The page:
The Da Vinci Tower is an 80-Floor Skyscraper that Rotates 360° in 90 Minutes
Wind turbines will be strategically placed between each floor that could generate up to 1,200,000 kilowatt-hours of energy for the tower and 5 other buildings.
The Da Vinci Tower, also known as the Dynamic Tower is a design by the architect David Fisher, who is based out of Florence. David is known for designing the world’s first building in motion and intends to construct an incredible 80-story skyscraper in Dubai that will feature solar panels, wind turbines and individual rotating floors.
Building height and rotation speed of the floors
The building will reach an incredible 420 meters in height, which is approximately 1, 378 feet, and will feature individual floors that can rotate at around 20 feet per minute and can even make a full rotation in just 90 minutes.
Because each floor rotates independently, the tower appears to change shape and this effect creates a very eye-catching architectural design, that if completed successfully could be a huge feat for this mostly unknown architect.
Generates up to 1,200,000 kilowatt-hours of energy using wind turbines and solar panels
The building will have 40 modules on each floor and there will be 77 wind turbines fixed to the tower along with things like solar panels and wind turbines to create natural energy which will not only power the tower, but also five other (smaller) buildings around it.
The wind turbines will be strategically placed between each of the rotating floors and it could possibly generate up to 1,200,000 kilowatt-hours of energy. The solar panels will cover the roof as well as the top of each floor which provides a lot of real estate for producing all that extra energy.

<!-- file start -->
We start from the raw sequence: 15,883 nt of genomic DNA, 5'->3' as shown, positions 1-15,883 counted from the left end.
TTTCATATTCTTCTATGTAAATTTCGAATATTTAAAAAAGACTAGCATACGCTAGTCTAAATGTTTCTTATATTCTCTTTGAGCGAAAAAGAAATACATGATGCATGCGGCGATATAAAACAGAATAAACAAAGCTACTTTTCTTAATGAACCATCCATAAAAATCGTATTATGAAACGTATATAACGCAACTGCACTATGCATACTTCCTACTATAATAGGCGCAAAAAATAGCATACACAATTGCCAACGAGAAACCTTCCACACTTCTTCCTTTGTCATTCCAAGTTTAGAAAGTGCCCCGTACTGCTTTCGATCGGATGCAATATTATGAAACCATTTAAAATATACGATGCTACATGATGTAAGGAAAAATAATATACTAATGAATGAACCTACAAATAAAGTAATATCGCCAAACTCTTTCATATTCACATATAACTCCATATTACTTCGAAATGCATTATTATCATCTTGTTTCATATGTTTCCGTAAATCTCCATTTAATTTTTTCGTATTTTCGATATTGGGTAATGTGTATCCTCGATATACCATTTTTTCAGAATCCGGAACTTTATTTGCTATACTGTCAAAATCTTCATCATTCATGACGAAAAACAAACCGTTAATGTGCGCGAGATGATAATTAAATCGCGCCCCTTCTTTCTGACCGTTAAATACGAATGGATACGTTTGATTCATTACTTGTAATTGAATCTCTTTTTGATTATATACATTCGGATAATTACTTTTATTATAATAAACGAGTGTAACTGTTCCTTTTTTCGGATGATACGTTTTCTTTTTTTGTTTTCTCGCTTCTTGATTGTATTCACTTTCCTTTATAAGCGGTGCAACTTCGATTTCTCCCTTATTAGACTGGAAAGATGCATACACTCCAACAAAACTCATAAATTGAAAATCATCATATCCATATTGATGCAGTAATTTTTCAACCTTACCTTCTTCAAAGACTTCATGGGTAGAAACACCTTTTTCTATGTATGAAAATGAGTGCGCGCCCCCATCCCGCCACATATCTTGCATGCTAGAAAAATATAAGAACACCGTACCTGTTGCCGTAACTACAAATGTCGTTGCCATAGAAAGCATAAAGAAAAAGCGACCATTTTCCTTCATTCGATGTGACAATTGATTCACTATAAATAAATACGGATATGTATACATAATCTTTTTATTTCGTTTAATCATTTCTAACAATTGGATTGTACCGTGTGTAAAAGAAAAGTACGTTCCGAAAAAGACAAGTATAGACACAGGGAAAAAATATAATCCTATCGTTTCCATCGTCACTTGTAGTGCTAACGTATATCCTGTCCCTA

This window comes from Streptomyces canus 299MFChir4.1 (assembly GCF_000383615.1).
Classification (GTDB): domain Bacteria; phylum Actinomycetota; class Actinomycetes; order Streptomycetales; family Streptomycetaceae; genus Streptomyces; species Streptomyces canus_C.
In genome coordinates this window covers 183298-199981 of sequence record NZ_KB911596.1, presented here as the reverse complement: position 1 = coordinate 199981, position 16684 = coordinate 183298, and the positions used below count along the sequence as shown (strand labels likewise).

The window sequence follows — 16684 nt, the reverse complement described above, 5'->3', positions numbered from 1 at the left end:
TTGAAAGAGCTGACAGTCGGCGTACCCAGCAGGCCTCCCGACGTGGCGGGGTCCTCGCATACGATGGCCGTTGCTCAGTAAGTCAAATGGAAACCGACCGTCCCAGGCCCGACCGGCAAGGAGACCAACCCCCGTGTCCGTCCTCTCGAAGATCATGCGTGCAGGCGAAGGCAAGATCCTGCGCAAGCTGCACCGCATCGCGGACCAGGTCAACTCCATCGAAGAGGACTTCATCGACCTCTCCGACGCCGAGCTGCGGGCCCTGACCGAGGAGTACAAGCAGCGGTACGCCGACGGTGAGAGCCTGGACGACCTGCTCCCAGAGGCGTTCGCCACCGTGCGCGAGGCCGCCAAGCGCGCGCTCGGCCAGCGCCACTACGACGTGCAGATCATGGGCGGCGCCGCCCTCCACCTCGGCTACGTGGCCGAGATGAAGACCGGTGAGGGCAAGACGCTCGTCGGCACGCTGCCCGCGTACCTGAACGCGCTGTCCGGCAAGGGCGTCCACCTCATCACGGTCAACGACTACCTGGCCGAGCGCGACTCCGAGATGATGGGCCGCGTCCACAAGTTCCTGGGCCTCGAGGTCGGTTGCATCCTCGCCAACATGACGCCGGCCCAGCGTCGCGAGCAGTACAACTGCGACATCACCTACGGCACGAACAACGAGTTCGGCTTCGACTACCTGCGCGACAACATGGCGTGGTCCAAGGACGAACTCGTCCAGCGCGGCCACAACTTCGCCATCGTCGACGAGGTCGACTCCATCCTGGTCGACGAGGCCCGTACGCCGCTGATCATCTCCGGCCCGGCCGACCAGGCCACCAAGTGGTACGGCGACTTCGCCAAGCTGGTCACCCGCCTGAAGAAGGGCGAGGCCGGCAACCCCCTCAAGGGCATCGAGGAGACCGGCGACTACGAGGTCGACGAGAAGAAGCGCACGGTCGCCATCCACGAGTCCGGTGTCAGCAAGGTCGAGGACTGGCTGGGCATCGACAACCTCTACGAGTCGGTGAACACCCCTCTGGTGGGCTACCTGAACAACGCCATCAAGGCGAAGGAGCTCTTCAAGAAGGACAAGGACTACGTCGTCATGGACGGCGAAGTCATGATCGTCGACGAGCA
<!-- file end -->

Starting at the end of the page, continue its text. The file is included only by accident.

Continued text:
Estimated costs and effective construction strategy
The estimated cost for the building is around 330 million dollars, which is around 1.2 billion in AED.
The architect also believes that around 90% of the tower can be built in factories and simply shipped to the construction site to be put together rather quickly.
The core of the tower will obviously be built on the construction site, but allowing for large portions of the buildings construction to be created in factories will effectively knock down the entire cost of the project and reduce the amount of workers necessary on the site.
David Fisher also believes that it will take around 30% less time to construct when compared to other skyscrapers of the same size and apart from these obvious benefits, it would also be much safer for the construction workers to be working in factory conditions rather than spending countless hours putting everything together while suspended hundreds of feet off the ground.
Construction date and official location is still unknown
Unfortunately the schedule to build this enormous tower has been set back over and over again. It was expected to be completed in 2010, and then in late 2011, and now it seems that as of 2016, construction has still not begun and there hasn’t even been an official announcement for where the building site will be located.
However it is also important to note that the architect wanted to keep the location a surprise, so it is possible that construction has begun in factories around Dubai and it is even possible that the base has already been constructed somewhere and they are simply waiting for approvals or for a larger portion of the construction to be completed before they begin shipping everything to the official site and making the location known to the public.